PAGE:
The main mass of the harp migration takes several weeks to pass any given location. Reaching southern Labrador, part of the herd remains on the newly-formed pack ice east of southern Labrador and northern Newfoundland in a region called “The Front.” The other segment passes with the drifting ice through the Strait of Belle Isle into the Gulf of St. Lawrence. Part of this group hugs the Quebec coast west to Natashquan and Mingan where they remain a few weeks feeding before turning south to their birthing area on the ice floes north of the Magdalen Islands. The rest of the Gulf herd passes south along the west coast of Newfoundland before re-grouping north of the Magdalens. They remain here and in other areas of stable ice throughout the winter. In February and March, the females give birth on the ice to pups known as white-coats. The mothers tend and feed their pups for several weeks as they cannot feed themselves or even dive because the thick furry white coats that keep them from freezing on the open ice are too buoyant. When their blubber has thickened and the white-coats have been replaced by shorter hair, they begin to swim and feed on their own.
In April, the adult harps gather again, this time to bask in the sun and to moult, and when the pack ice melts in April and May, they head north in small companies. Adults leave first, then the young, following a hydrographic feature known as the “Eskimo Channel” that parallels the west coast of Newfoundland. It is this northward migration that was the primary target of Port au Choix Dorset hunters, as their route passes close to shore at Pointe Riche. After leaving Newfoundland the migration is generally too far off-shore in the outer pack off Labrador to be accessible to shore-based hunters and reaches the summering grounds around Greenland and Baffin Bay in June and July.
Like the arrival and departure of geese and of salmon, the harp migration was a relatively dependable phenomenon during the historical period. Catch statistics varied considerably though, as a result of variable hunting access due to storms, dangerous ice, or inaccessible locations far from shore. Throughout the historical era the harp catch was a crucial early winter and spring resource to the Inuit, European settlers, and some Indian groups throughout Labrador, along the Quebec LNS, and northern and western Newfoundland. When unavailable due to population decline, abandonment of the Gulf, or inaccessibility, the loss of harp seals caused hardship for European settlers, and for traditional cultures, it could spell disaster.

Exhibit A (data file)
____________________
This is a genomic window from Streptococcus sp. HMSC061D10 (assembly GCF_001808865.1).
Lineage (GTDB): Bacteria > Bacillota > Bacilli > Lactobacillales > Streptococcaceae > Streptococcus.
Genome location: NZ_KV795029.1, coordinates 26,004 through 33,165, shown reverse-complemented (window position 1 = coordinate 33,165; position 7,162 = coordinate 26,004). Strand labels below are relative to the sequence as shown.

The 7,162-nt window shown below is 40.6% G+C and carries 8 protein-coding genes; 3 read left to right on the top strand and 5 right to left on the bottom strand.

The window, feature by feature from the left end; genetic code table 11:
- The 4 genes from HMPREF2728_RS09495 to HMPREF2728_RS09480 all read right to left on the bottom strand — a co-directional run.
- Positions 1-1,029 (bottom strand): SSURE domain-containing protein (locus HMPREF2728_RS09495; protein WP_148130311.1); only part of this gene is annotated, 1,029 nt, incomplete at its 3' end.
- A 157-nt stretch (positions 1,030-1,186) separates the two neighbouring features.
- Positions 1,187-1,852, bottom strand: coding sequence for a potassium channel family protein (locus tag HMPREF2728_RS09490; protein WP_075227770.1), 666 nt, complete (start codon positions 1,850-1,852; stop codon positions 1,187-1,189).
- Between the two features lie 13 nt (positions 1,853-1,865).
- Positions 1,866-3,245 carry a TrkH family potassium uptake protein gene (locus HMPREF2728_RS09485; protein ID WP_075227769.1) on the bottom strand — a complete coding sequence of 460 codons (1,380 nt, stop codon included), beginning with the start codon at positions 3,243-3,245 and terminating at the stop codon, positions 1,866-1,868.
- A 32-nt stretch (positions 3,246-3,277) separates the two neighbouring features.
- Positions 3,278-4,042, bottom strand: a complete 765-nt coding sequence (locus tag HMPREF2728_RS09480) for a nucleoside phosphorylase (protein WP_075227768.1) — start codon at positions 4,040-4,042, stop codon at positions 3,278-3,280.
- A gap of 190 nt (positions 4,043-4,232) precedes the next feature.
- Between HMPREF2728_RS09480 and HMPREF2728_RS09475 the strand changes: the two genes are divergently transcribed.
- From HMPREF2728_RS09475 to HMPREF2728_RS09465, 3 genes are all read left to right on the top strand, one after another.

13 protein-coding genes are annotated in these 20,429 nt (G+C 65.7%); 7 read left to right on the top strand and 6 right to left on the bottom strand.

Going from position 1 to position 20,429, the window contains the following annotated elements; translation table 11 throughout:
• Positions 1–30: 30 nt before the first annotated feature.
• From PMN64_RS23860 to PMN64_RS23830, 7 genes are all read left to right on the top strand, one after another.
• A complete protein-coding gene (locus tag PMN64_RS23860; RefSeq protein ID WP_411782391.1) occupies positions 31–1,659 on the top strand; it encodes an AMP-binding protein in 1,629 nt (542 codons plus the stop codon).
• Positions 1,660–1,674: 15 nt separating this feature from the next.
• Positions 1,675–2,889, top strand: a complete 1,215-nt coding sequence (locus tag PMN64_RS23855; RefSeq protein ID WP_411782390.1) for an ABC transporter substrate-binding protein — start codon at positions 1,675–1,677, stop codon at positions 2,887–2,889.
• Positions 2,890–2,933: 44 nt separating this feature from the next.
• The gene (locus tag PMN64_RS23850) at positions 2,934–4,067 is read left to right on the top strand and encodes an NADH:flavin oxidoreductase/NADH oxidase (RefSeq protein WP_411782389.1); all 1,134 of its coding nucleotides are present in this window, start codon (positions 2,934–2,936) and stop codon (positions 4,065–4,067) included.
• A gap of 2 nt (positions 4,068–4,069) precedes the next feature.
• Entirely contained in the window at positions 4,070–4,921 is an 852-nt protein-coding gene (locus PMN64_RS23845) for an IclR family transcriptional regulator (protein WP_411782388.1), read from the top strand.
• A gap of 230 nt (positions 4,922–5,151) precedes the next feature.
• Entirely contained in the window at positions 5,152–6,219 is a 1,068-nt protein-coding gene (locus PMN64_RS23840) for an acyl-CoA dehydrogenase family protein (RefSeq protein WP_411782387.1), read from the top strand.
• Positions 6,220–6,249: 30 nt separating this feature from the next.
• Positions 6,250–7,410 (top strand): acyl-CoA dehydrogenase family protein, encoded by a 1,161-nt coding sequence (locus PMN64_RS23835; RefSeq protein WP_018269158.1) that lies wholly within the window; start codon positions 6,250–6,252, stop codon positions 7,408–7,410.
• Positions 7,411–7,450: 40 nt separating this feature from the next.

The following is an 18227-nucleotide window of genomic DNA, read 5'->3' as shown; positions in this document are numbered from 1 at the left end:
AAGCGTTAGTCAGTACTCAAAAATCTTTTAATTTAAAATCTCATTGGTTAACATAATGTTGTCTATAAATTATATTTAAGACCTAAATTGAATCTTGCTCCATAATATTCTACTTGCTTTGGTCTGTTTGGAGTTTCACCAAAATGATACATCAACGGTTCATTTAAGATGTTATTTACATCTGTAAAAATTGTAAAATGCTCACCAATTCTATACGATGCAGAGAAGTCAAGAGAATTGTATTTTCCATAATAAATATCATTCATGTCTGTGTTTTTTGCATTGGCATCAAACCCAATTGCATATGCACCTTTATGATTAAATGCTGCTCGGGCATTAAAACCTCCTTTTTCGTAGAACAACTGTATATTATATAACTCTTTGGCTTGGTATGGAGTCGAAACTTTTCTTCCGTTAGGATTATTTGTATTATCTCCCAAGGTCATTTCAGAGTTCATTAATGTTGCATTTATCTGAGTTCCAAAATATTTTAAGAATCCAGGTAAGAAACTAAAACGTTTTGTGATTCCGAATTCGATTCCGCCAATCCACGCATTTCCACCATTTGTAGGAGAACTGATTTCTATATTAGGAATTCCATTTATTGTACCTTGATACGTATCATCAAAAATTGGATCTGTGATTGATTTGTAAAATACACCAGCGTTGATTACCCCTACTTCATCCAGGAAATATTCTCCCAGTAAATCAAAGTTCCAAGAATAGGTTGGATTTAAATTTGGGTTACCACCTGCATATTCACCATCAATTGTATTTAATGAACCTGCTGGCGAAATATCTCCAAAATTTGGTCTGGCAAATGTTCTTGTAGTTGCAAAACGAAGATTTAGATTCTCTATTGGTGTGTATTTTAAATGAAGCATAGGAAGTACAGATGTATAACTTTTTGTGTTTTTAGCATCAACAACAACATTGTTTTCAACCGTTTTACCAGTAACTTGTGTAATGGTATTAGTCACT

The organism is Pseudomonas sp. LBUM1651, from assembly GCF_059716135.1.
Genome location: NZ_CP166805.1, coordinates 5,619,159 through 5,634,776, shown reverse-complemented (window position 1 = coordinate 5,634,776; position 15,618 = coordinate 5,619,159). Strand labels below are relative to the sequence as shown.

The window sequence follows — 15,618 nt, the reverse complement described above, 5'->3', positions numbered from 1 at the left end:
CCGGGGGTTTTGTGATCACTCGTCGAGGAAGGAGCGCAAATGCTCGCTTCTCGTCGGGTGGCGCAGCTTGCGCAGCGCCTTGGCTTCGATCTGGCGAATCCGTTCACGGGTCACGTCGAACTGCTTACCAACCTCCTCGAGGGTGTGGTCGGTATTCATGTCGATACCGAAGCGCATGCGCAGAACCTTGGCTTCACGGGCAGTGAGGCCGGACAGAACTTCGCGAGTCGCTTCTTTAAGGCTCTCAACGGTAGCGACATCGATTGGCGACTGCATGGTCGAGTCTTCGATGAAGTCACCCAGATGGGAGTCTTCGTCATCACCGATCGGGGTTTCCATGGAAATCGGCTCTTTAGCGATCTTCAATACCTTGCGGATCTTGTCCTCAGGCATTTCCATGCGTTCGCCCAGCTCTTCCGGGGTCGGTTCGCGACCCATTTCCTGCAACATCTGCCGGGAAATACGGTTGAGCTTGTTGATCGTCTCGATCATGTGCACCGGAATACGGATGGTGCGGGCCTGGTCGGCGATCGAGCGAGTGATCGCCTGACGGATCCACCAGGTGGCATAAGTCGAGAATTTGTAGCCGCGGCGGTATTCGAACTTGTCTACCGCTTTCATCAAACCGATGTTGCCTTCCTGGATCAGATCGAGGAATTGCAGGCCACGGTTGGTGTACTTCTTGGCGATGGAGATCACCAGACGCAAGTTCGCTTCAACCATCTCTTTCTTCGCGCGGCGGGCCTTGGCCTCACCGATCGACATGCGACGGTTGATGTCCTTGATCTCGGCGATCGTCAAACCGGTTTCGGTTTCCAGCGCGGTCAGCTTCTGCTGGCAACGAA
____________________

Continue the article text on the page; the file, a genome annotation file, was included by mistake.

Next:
It has long been known that the economy of the Phillip’s Garden Dorset site at Port au Choix, one of the largest Paleoeskimo sites in the Eastern Arctic and Subarctic, was based predominantly on harp seals. This dependence, particularly at the key site of Port au Choix, has led to speculation that a change in migration route or a precipitous population crash may have caused the site’s abandonment, and subsequently, in a domino-like effect, the disappearance of Dorset culture throughout the rest of Newfoundland (Bell and Renouf 2008, 2011; Renouf and Bell 2009). In earlier years, the discussion was all about the ice—how close and how thick it was; where was it moving; and how to get to it—because this was where harp seals congregated. Every year conditions varied from region-to-region, but western Newfoundland in early spring was where seals could be expected most dependably (Hodgetts (2003, 2005; Hodgetts et al. 2003), especially at Port au Choix where the cape bordered the Harp seal migration north following the Eskimo Channel (LeBlanc 1996, 2000). For many years local hunters have reported that shifting spring winds and currents in the Gulf ice sometimes caused harp migrations to shift from western Newfoundland across to the Quebec Lower North Shore, taking the animals out of reach of Newfoundland hunters (D. Sargeant pers. comm. 1972). Similarly, LNS hunters frequently speak about winters when harps become unavailable during their early winter migration because of lack of ice or from ice having been blown too far off-shore to reach with small boats (pers. comm. with Harrington Harbor hunters, 2001-10; Murray 2011).